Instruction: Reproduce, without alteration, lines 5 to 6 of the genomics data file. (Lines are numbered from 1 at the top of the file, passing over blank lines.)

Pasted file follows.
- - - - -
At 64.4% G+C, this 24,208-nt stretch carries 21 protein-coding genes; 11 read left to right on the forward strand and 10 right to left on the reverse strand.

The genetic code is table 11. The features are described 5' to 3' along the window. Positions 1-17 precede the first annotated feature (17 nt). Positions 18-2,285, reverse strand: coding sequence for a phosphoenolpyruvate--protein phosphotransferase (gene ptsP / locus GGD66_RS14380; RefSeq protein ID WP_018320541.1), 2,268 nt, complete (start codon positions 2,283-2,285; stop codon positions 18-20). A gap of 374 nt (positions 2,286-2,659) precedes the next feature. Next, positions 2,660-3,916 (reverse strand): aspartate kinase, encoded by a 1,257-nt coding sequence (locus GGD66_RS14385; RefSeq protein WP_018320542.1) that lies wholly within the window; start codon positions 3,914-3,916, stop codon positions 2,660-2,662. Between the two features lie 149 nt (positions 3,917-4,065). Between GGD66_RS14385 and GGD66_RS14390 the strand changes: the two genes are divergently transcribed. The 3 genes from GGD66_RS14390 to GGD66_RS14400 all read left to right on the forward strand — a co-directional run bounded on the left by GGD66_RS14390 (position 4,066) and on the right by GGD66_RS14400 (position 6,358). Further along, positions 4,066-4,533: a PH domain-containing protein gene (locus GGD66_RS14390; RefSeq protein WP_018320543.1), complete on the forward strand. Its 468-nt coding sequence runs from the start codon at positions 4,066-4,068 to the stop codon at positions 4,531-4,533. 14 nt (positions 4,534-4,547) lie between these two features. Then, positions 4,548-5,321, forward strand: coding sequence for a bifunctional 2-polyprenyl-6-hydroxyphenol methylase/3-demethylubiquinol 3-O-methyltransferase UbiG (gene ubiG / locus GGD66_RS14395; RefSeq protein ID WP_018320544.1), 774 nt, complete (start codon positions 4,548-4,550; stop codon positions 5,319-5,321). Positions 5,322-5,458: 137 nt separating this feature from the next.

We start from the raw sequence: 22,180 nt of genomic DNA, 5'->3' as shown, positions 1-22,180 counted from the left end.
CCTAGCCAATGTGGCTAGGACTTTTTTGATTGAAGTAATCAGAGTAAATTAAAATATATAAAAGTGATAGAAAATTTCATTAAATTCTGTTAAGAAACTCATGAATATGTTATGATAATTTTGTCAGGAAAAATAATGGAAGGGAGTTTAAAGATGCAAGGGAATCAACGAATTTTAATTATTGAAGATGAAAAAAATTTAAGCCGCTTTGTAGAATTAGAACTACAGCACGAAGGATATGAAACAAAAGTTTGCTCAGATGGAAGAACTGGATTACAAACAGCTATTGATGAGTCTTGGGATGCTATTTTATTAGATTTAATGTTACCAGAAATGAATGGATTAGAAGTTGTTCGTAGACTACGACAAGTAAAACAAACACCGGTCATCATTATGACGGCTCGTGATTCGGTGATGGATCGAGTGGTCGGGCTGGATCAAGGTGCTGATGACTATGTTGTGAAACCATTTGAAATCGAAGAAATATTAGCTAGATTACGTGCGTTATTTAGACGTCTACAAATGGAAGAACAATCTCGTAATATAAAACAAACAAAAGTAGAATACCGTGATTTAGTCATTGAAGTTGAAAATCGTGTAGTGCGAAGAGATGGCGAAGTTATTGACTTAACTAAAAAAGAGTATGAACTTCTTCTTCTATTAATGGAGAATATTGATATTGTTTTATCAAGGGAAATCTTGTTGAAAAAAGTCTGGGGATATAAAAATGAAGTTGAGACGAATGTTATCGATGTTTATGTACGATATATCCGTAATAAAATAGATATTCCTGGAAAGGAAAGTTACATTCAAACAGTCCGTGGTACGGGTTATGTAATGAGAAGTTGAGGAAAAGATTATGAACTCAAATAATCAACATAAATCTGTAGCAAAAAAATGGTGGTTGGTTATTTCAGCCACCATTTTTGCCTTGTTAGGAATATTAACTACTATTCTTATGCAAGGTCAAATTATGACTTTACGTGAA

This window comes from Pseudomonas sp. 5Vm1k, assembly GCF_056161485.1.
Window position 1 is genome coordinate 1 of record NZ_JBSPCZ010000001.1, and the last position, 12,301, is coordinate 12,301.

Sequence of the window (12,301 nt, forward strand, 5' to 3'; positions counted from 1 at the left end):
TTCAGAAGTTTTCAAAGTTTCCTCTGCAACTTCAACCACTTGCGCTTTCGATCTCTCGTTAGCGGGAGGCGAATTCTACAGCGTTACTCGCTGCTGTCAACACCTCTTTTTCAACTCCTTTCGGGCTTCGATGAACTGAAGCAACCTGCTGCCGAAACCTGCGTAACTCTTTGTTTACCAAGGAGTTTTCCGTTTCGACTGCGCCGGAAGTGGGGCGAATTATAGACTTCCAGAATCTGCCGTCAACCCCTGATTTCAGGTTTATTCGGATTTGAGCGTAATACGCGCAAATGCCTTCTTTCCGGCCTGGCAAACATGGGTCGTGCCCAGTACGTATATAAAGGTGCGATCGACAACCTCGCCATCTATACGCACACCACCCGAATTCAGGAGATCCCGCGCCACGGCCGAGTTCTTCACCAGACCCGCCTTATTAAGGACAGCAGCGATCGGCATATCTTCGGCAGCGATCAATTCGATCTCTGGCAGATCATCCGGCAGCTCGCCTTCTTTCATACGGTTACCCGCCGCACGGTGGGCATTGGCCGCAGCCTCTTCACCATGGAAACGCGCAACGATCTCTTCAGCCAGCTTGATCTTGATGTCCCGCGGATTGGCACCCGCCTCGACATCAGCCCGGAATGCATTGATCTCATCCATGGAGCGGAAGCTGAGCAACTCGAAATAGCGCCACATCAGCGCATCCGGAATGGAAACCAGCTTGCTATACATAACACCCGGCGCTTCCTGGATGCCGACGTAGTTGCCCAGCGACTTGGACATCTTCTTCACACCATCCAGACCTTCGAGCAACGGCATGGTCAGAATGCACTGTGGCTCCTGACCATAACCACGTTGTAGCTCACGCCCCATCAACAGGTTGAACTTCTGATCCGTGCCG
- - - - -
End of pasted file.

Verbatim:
This window comes from Pseudomonas sp. 5Vm1k, assembly GCF_056161485.1.
Window position 1 is genome coordinate 1 of record NZ_JBSPCZ010000001.1, and the last position, 12,301, is coordinate 12,301.